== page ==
Early that day, rigs with no abandon,
Calibrates human cannonball’s cannon,
Directed toward the lion’s den, slammin’;
The giant cat will eat Jim like salmon!

The scum of the earth and the tasteless swill,
All stand in awe of our villain named Bill.
Unbeknownst to them, oh, indeed he will
Be on the verge of dramatic self-kill.

He leapt from his platform to the trapeze.
He kicked the acrobat right in the knees.
Hijacking the bar, the criminal flees,
Swooping downward with the greatest of ease.

Removes knife from his mouth, he cuts the string
Causing elements of his trap to spring,
Releasing the lock of the caged being,
The cannon’s fuse pulled, toward jungle’s king.

All could be said, he descended with grace.
No look of horror emoted his face.
Frozen in time, he transcends time and space
By scarring the lives of all in this place.

Intentionally, he misses the mat.
Tightrope Bill hits the floor with a loud splat.
Cannonball Jim is launched in seconds flat
And proceeds to be devoured by the big cat.

As Hobo Murray gets hit with a pie,
His painted-on clown smile seems quite awry
For he needs to wipe off each tear-filled eye
As, watching dumbfounded, his best friends die.

It’s far bigger than the bloodiest mess,
Mem’ry of this psychological stress
Of hubby and paramour deaths transgress
On Mrs. Bill, Bearded Lady’s distress.

Even years later, it makes us fall ill,
Those present that night still feel quite a chill
But never forget, for there is a thrill
Telling the tale of tight-roping Bill.

Tuesday, March 04, 2008

the jewish vote

"The Jewish Vote"
by: Joshua Schwartz

There is a humorous maxim that states that Jews earn like Episcopalians but vote like Puerto Ricans. This quip is made all the more poignant as a report just recently was published declaring Jewish Americans to be the most successful minority in the nation. And yet, with all the monetary success and the siren song of lucre, the Jewish people has yet been able to retain a reputation for passionate idealism that translates into political action.

However, this image appears to be tarnishing as the days go by. When folks speak of the "Jewish vote," more and more they refer to how a political candidate sees America's relationship with Israel. In the infamous 2000 election, our current president received a large spike in Jewish voters, longing for a candidate with a laissez-faire attitude towards Israel, an understandable reaction to the Clintonian collapse of the late 90's.

Before I continue, it is incumbent upon me to assert that to care deeply about a candidate's middle-east policy and position on Israel is right, considering the precarious position in which Israel finds herself today. In addition, a sincere concern for Israel's future is not tied to any political party, but is rather tied to the wellbeing of amcha, the Jewish people the world over.

As a twenty-one year old college student, one who has voted in but one presidential election in previous years but has had preferences and passions for the political process going all the way back to fifth grade, I must admit that it is this election which has gotten me the most excited, the most active, and the most engaged. As a nation, we find ourselves at a critical juncture in history. We are embroiled in a war with seemingly no endgame, in economic conditions becoming more and more worrying, situated a rapidly shifting and increasingly unsure world. 1% of the citizenry are imprisoned in the Land of the Free. The winds of change, they say, are blowing, with all candidates from both parties seeking to take the mantle of change and the future upon their shoulders.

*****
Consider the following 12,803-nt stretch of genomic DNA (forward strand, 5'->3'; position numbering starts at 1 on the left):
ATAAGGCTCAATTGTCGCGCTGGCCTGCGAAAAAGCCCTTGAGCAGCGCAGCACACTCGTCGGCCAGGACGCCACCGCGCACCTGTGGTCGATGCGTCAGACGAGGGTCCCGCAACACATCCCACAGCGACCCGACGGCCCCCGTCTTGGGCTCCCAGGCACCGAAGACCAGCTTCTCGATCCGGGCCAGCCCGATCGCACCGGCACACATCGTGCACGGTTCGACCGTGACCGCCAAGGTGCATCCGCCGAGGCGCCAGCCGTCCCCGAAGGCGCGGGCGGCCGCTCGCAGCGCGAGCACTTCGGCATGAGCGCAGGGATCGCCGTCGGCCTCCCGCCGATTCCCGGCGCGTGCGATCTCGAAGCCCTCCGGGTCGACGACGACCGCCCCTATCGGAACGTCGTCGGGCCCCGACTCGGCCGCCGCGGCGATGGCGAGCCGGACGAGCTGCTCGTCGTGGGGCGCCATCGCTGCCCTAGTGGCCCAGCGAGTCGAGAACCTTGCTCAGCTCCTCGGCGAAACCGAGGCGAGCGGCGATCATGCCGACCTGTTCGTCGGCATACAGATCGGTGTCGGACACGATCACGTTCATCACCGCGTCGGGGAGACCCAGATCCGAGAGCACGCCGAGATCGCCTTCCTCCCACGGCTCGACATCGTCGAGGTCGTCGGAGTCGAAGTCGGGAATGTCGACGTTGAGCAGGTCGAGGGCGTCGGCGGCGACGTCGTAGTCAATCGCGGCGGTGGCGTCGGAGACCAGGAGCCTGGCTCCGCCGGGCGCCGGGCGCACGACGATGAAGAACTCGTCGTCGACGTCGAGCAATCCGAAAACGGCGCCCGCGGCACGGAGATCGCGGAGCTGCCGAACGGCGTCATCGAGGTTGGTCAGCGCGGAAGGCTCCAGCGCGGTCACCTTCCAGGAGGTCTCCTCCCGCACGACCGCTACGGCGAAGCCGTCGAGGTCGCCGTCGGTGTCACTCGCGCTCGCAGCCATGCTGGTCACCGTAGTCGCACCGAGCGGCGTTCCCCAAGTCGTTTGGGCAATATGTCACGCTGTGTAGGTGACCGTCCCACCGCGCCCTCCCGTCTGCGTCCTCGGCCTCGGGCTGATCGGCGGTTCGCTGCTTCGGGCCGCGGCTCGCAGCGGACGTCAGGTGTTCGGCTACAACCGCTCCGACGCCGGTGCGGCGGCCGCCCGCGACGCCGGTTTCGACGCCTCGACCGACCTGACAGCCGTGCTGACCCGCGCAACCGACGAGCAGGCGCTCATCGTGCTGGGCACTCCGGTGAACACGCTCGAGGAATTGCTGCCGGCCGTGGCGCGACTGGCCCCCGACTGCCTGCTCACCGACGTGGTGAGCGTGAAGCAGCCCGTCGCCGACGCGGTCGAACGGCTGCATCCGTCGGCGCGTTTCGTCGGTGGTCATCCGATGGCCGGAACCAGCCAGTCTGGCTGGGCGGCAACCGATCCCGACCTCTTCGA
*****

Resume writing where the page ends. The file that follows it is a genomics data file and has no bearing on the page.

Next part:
It is not the purpose of this meditation to advocate for any specific candidate or policy positions (though I would be glad to do that, rest assured). Rather, it is a declaration of intent; a manifesto of sorts. I am deeply engaged in this election not merely due to my American citizenship, but as a deeply committed Jew as well. It is my Jewish neshamah (soul) that calls out to me to face the nation in which I live with critical analysis and with appreciation. With heartbreak over our mistakes and erring. With love that yearns for only the best for our great nation.

It is my Jewish soul that turns my eyes towards the plight of the poor, the hungry, the homeless, and it is my common sense that no matter how many times I staff the Ansche Chesed homeless shelter through the wonderful Va'ad Gemilut Hasadim, these issues must be confronted on a larger scale. It is what I learn from my daily Torah study that simply will not allow me to ignore the voice of the oppressed, in this land, in all lands the world over. This is the voice that called out to God from Hebrew throats parched by Egyptian sands, yearning to be free. This is the voice that protests when his or her garment is unduly retained over night. This is a voice that must be as pressing as that which created the world. Let there be light that brings to light the sufferings of the innocent, the light that warms our hearts and will not allow them to freeze or harden. Let this be the Jewish vote the candidates will court, one which will be a voice, a light to the nations.


Sunday, March 02, 2008

Something that makes me happy

I am working the front desk of my dorm. A couple of girls come in, ostensibly anticipating the arrival of some friends. They sit down tiredly in the lobby and wait. About a half hour later, the friends finally arrive. I do not hear what the friend has asked. All I hear is the response from one of the seated girls: “Oh… only a couple of minutes.”